Fascinating bit of research we want to point you to over at Basketball-Prospectus that shows the numbers back up what you already knew — big men do not shoot free throws as well as smaller players.
But, don’t go thinking foreign players are better at it than Americans.
Kevin Pelton crunched the numbers a few different ways and found the one fairly consistent thing is that the taller a player is the less likely he is to be good at free throw shooting.
For each inch taller, players tend to shoot 1.2 percent worse from the line.
But it’s not that clear cut. Yao Ming is a career 83 percent free throw shooter, for example.
That’s because he’s a foreign born player and they are better at shooting free throws you say? Not true.
Pelton’s numbers show American players shot 76.5 percent from the line, foreign players 75.5 percent. European players shot 76.6 percent, basically the same as their American counterparts.
However, European big men tend to be better than American big men, Pelton notes. That’s not just Dirk Nowitzki (whose streak of 74 consecutive free throws came to an end Wednesday night), but also guys like Andrea Bargnani, Pau Gasol and Danilo Gallinari. And that may be the cause of perception about Americans and fr
One other note, Pelton says there is evidence of some players having dramatic improvement in their free throw percentages (hello Chris Webber), but that more often despite practice guys just kind of stay the same. Some guys even regress. While there is a statistical value to practicing the shot, it’s not as dramatic as some people think, Pelton concludes.
Go read the entire bit of research. It’s interesting work in an area not all that covered.
Gregg Popovich is a basketball lifer.
He’s the NBA’s most experienced active head coach. Before that, he was the Spurs’ general manager. Before that, he was an NBA assistant. Before that, he was a college head coach and assistant. Before that, he was a college player. Before that, he was a youth player.
The San Antonio coach has seen everything.
Except the right quadriceps tendinopathy suffered by Kawhi Leonard, whom Popovich said more than a week would return “sooner rather than later.” Yet, Leonard still hasn’t played this season.
Popovich, via Michael C. Wright of ESPN:
“Never, never,” Popovich said when asked whether he has seen such a condition hampering one of his players. “What’s really strange is that [point guard] Tony [Parker] has the same injury, but even worse. They had to go operate on his quad tendon and put it back together or whatever they did to it. So to have two guys, that’s pretty incredible. I had never seen it before those guys.”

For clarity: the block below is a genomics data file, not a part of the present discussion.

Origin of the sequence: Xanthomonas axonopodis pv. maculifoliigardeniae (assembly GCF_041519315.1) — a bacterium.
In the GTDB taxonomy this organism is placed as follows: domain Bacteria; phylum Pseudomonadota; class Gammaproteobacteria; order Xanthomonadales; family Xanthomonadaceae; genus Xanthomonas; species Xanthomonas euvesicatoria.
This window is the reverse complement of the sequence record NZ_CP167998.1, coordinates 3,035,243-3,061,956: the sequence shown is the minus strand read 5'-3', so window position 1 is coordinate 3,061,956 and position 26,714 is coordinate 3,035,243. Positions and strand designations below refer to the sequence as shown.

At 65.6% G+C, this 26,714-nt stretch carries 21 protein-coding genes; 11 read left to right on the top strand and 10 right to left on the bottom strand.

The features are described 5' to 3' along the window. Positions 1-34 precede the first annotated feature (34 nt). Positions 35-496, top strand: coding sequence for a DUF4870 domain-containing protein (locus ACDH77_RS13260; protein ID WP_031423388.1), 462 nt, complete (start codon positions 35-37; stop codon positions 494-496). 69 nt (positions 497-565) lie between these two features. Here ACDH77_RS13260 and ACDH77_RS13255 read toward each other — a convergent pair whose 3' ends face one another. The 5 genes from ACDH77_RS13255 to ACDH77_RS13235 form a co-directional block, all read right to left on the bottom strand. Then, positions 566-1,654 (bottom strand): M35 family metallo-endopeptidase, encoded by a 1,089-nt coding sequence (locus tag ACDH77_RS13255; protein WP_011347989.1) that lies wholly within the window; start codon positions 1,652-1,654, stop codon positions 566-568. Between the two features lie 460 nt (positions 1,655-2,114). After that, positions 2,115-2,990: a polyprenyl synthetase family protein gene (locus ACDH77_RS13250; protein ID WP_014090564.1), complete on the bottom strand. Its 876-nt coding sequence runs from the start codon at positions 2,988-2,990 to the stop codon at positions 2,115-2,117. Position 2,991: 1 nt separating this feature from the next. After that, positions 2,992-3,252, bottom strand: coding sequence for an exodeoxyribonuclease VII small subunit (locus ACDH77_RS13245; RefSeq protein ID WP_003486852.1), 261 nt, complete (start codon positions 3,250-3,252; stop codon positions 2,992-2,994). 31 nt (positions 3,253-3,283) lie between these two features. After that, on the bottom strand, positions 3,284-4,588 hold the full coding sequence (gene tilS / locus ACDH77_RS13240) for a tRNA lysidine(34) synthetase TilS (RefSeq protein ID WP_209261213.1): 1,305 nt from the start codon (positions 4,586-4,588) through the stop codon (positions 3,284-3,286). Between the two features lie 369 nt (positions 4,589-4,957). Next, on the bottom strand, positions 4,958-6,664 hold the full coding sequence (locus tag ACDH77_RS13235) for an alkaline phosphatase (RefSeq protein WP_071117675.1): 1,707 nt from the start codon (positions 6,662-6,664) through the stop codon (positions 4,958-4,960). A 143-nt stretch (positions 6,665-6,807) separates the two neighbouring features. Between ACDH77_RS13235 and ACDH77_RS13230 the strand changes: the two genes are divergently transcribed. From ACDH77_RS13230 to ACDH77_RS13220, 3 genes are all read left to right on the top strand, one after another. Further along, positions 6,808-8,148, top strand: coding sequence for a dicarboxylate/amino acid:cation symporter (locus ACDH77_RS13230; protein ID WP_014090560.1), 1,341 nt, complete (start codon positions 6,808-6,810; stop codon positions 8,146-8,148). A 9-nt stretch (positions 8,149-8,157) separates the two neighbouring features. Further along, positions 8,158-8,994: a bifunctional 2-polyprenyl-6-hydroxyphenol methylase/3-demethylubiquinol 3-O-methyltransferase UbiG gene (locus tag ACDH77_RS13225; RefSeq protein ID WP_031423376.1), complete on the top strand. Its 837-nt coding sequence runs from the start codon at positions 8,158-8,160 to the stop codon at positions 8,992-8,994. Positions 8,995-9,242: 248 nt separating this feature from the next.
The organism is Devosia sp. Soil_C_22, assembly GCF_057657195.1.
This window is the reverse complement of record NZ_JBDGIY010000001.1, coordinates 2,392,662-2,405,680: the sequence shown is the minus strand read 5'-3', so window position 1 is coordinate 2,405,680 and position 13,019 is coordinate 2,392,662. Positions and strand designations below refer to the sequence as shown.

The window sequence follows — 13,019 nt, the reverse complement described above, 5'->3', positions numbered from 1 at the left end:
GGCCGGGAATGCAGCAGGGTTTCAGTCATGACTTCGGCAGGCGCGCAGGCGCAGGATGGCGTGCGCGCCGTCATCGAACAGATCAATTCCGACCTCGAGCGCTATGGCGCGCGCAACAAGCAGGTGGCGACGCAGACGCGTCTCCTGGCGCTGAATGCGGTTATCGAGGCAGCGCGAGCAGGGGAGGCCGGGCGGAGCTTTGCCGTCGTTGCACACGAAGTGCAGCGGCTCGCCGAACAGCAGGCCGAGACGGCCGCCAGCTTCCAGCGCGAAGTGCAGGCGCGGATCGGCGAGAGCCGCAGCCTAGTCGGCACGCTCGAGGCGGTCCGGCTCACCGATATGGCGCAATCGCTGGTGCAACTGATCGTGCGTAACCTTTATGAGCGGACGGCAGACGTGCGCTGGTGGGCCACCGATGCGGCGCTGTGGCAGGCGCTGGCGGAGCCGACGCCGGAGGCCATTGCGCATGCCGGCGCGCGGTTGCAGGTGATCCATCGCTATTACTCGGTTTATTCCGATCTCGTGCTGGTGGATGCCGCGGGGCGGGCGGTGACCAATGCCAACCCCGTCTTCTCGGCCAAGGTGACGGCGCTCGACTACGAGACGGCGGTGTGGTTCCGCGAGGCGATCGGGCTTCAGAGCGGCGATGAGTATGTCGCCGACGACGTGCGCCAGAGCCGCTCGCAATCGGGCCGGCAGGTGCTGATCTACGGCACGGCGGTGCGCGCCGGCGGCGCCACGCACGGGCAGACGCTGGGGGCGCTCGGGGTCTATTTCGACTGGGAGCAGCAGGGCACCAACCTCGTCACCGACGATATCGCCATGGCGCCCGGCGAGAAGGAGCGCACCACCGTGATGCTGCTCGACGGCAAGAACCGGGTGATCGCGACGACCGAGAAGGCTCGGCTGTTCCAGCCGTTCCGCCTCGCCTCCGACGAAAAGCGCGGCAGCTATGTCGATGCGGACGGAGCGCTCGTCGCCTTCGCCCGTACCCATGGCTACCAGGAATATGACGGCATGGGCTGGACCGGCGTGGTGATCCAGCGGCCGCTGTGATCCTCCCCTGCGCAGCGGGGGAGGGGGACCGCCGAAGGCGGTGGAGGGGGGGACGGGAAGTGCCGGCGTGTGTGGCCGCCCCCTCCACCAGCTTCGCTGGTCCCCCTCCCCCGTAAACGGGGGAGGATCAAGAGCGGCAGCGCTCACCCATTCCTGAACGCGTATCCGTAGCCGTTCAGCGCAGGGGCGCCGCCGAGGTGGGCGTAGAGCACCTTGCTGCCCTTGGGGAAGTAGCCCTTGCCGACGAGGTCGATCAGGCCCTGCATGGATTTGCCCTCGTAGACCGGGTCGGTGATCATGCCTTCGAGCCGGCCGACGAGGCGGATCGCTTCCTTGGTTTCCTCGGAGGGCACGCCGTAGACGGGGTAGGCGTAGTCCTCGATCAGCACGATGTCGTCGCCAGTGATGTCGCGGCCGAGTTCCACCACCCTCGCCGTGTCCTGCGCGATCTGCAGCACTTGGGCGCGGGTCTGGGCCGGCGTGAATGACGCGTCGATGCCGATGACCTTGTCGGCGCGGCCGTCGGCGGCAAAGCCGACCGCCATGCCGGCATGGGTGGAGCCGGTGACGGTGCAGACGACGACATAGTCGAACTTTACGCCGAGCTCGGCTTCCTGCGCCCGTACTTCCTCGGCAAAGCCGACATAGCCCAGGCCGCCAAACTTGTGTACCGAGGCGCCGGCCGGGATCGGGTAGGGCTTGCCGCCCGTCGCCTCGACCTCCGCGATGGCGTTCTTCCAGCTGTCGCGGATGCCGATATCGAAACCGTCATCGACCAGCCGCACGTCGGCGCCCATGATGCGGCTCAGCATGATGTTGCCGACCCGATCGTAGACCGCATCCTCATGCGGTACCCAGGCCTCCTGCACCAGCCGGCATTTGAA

“I keep saying sooner rather than later,” Popovich said jokingly. “It’s kind of like being a politician. It’s all baloney, doesn’t mean anything.”
The 26-year-old Leonard is one of the NBA’s biggest on-court stars. He might be the league’s best defender, and he has built himself into an offensive force. The Spurs (11-7) have fared fine without him so far, but they’ll need him to accomplish their main goals – this year and beyond.
Hopefully, Leonard’s health is better than it sounds here, because Popovich’s answer sure isn’t encouraging.
The Knicks went on a 28-0 run.
They earned the right to showboat late in their win over the Raptors last night.
Tim Hardaway Jr. called a ref, who slipped on the baseline, safe rather than contest Serge Ibaka‘s 3-pointer. Perfection!
Luc Mbah a Moute is a quietly good player.
He’s an effective and versatile defender. Offensively, he shoots 3-pointers well enough to score efficiently and spread the floor. Most of all, the 31-year-old just understands how to play and plays within himself. His teams tend to perform better when he’s on the floor.
That’s an understatement for Wednesday night.
In a 125-95 win, the Rockets outscored the Nuggets by a whopping 57 points in Mbah a Moute’s 26 minutes. That’s the best single-game plus-minus in the Basketball-Reference database, which dates back to the 2000-01 season. It tops Joe Smith’s +52 in a 2001 Timberwolves win over the Bulls, a 53-point game that also produced a +50 for Wally Szczerbiak and +48 for Terrell Brandon.
Mbah a Moute’s traditional stat line was impressive, though not overly so: 13 points on 5-of-5 shooting with four rebounds, four steals and an assist. He played well, contributing to winning in all the small ways he often does, and the Rockets happened to play excellently around him.
Now, Mbah a Moute tops the leaderboard in single-game plus-minus since 2000-01:
Russell Westbrook chases triple-doubles.
That hardly makes him unique. He’s just close enough to the feat more often than other players, so he chases them more often.
But he still chases them.
Late in the Thunder’s 108-91 win over the Warriors last night, Westbrook was heading toward his final line of 34 points, 10 rebounds and nine assists. His teammates shot off his passes on three of Oklahoma City’s final four possessions before he took a seat (including one assist). The exception came when he passed to Steven Adams, who passed rather than shoot – clearly upsetting Westbrook.
Was Westbrook mad because he missed his chance at a triple-double? Maybe.
Was Westbrook mad because Adams passed as the shot clock neared expiration? Maybe.
It could be both!
Watch Kevin Durant and Stephen Curry on Golden State’s bench. They clearly found something funny.